The North Carolina Supreme Court recently issued a decision in Crescent University City Venture, LLC v. Trussway Manufacturing, Inc. The case decided the question of whether a commercial developer-owner can bring a negligence claim directly against a supplier of defective building material where no direct contract existed between the owner and supplier. The Supreme Court held that the owner could not maintain such a claim and reaffirmed that the "economic loss rule" applied. The economic loss rule provides that, when a duty to perform arises from a contract, no negligence claims can be brought for failing to perform that duty. Instead, only contract claims can be brought.
In the construction context, there are frequently multiple layers of contracts, from the owner’s agreement with the general contractor to multiple tiers of subcontractor and supplier agreements. Under North Carolina law, and as recently clarified in the Crescent case, in the event a subcontractor fails to perform or if a supplier provides a defective product, absent a specific warranty provided by the party at issue, the owner must pursue a contract claim against the party with which it has a contract (i.e., the general contractor). No matter the nature or amount of damage, the owner is precluded from bringing negligence-based claims directly against the offending subcontractor or supplier. This can be problematic in the event that a general contractor goes out of business, especially in the case where an owner did not require a performance bond(s) on the project covering such circumstances. The economic loss rule applies to and poses similar risks and limitations on a general contractor’s claims against lower tier subcontractors and suppliers with whom the general contractor has not contracted directly.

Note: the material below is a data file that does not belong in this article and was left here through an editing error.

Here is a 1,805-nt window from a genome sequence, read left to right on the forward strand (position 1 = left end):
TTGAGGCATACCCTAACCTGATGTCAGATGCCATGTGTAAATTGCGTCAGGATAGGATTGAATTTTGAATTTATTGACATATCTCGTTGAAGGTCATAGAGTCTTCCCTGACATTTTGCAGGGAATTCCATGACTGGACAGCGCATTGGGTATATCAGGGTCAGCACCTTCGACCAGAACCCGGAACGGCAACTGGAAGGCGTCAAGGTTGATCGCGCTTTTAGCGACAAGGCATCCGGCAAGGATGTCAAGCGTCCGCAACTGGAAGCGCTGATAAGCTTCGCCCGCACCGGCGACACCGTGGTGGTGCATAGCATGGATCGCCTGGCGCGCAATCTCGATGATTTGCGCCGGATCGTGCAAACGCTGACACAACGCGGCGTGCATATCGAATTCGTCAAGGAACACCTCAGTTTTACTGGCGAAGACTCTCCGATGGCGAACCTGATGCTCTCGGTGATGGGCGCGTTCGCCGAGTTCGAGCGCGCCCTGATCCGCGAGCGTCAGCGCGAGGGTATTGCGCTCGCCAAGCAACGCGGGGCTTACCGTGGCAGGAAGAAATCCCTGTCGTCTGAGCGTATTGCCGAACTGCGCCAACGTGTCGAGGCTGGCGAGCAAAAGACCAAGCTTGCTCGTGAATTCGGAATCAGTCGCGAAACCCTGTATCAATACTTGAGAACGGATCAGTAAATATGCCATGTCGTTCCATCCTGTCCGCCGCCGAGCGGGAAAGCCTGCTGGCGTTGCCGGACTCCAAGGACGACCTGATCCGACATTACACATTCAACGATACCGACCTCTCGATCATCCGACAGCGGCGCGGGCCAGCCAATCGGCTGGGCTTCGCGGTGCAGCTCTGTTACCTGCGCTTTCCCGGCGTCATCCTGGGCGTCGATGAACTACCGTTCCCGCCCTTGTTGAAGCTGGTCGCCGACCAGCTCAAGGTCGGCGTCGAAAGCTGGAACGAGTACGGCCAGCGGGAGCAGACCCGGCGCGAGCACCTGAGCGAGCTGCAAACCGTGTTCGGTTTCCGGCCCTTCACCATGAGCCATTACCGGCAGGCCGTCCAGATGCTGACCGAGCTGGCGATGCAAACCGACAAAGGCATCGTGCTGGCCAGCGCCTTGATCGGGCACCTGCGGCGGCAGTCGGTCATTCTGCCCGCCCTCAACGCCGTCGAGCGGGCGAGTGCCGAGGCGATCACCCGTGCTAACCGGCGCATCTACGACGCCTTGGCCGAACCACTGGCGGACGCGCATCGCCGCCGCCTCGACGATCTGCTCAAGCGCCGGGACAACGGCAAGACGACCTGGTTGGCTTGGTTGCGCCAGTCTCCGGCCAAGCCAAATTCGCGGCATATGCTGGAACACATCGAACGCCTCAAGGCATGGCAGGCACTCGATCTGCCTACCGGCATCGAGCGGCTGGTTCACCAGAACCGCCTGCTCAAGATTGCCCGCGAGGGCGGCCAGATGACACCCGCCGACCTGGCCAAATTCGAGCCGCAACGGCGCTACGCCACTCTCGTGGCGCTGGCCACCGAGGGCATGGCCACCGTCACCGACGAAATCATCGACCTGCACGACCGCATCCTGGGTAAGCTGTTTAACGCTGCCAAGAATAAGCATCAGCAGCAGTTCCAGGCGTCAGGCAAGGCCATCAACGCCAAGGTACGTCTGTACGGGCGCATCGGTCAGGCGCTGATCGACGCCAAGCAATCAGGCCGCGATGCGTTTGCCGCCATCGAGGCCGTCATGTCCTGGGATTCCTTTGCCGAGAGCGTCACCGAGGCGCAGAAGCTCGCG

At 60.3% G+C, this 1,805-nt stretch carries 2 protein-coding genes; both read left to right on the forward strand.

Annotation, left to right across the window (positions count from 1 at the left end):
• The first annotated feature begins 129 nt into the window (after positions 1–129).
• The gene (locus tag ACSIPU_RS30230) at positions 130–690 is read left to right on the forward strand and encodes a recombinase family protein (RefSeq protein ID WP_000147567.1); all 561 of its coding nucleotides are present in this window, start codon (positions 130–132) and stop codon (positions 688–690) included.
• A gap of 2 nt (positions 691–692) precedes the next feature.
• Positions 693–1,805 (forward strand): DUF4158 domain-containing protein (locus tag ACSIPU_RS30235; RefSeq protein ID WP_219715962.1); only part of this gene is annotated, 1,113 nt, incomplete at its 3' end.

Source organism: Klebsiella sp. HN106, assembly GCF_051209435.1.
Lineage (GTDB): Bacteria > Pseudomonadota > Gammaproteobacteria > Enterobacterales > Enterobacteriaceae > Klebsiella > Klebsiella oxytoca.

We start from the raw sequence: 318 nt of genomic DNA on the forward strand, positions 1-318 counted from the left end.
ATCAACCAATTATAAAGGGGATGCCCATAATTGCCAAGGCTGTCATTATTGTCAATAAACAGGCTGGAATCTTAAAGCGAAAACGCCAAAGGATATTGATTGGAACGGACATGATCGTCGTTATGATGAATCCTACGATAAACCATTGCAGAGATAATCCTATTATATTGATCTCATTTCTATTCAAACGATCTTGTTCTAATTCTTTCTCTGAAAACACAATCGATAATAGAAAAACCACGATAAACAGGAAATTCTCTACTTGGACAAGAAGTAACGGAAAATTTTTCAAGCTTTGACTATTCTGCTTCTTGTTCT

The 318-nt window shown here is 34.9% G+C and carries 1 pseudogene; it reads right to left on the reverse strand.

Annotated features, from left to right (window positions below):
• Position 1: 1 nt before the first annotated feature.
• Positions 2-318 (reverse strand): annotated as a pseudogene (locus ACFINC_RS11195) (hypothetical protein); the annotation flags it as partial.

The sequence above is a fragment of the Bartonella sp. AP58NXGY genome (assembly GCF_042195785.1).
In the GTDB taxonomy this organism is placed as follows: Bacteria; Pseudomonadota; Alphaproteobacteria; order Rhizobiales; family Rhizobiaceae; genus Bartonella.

There is a wrinkle. North Carolina courts recognize a limited number of exceptions to the economic loss rule. One such limited exception involves residential home construction. The North Carolina Supreme Court has long held that subsequent residential home buyers can maintain negligence claims directly against home builders, despite the fact that the obligation to build the home arose from a contract to which the subsequent purchaser was not a party. The North Carolina courts have justified this exception by applying equitable principles, noting that residential home buyers expend considerable personal resources to buy a home, subsequent buyers have no input or oversight over the original construction of the home and otherwise would have no recourse against the builder in the event that a latent construction defect is discovered.
One unresolved issue in North Carolina is whether subsequent owners of commercial properties can benefit from the same exception that has been recognized in the residential context. While the Court in its recent Crescent decision stated it was not inclined to extend the exception to the commercial development and construction context, the issue was not squarely before the Court. Indeed, the commercial owner in the Crescent case was the original owner and had a contract with the general contractor. Because this specific portion of the case is dicta, or non-essential to the Court’s ruling, lower courts are not bound to follow it. With this in mind, there may still be an opening in a North Carolina case to argue that the "subsequent owner" exception to the economic loss rule should be extended to disputes involving commercial construction projects.
The Supreme Court’s recent decision in Crescent is a reminder to project owners, general contractors and all project participants to diligently ensure their "downstream" contracts, insurance, warranties and bonding requirements adequately protect them in the event of the default or dissolution of other project participants. As always, a thorough vetting of key contractors, subcontractors and suppliers goes a long way to effectively manage risk.
 Crescent Univ. City Venture, LLC v. Trussway Mfg., Inc., No. 407A19, 2020 WL 7415061, at *1 (N.C. Dec. 18, 2020).
 A six-year repose period applies to bar claims brought more than six years after substantial completion of the home.
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